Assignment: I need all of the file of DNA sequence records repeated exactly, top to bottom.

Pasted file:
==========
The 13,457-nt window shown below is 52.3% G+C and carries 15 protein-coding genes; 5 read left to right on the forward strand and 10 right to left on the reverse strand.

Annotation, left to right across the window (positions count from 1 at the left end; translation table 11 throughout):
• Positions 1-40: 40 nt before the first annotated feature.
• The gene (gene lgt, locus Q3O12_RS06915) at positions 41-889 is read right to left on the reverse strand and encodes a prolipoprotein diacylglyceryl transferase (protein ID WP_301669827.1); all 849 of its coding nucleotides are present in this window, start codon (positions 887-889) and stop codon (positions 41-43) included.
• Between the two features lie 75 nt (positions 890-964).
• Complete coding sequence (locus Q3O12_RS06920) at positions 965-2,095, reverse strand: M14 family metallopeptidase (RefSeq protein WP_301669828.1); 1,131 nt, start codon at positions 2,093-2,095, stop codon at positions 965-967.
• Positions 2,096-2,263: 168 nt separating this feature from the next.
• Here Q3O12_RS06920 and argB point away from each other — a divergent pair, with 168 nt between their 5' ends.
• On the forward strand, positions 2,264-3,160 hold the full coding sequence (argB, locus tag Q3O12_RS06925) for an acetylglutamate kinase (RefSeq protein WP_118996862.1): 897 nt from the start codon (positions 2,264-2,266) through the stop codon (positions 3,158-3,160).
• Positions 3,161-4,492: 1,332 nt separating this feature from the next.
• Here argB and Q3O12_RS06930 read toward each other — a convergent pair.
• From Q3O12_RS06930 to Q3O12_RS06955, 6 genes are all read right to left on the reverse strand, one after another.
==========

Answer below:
The 13,457-nt window shown below is 52.3% G+C and carries 15 protein-coding genes; 5 read left to right on the forward strand and 10 right to left on the reverse strand.

Annotation, left to right across the window (positions count from 1 at the left end; translation table 11 throughout):
• Positions 1-40: 40 nt before the first annotated feature.
• The gene (gene lgt, locus Q3O12_RS06915) at positions 41-889 is read right to left on the reverse strand and encodes a prolipoprotein diacylglyceryl transferase (protein ID WP_301669827.1); all 849 of its coding nucleotides are present in this window, start codon (positions 887-889) and stop codon (positions 41-43) included.
• Between the two features lie 75 nt (positions 890-964).
• Complete coding sequence (locus Q3O12_RS06920) at positions 965-2,095, reverse strand: M14 family metallopeptidase (RefSeq protein WP_301669828.1); 1,131 nt, start codon at positions 2,093-2,095, stop codon at positions 965-967.
• Positions 2,096-2,263: 168 nt separating this feature from the next.
• Here Q3O12_RS06920 and argB point away from each other — a divergent pair, with 168 nt between their 5' ends.
• On the forward strand, positions 2,264-3,160 hold the full coding sequence (argB, locus tag Q3O12_RS06925) for an acetylglutamate kinase (RefSeq protein WP_118996862.1): 897 nt from the start codon (positions 2,264-2,266) through the stop codon (positions 3,158-3,160).
• Positions 3,161-4,492: 1,332 nt separating this feature from the next.
• Here argB and Q3O12_RS06930 read toward each other — a convergent pair.
• From Q3O12_RS06930 to Q3O12_RS06955, 6 genes are all read right to left on the reverse strand, one after another.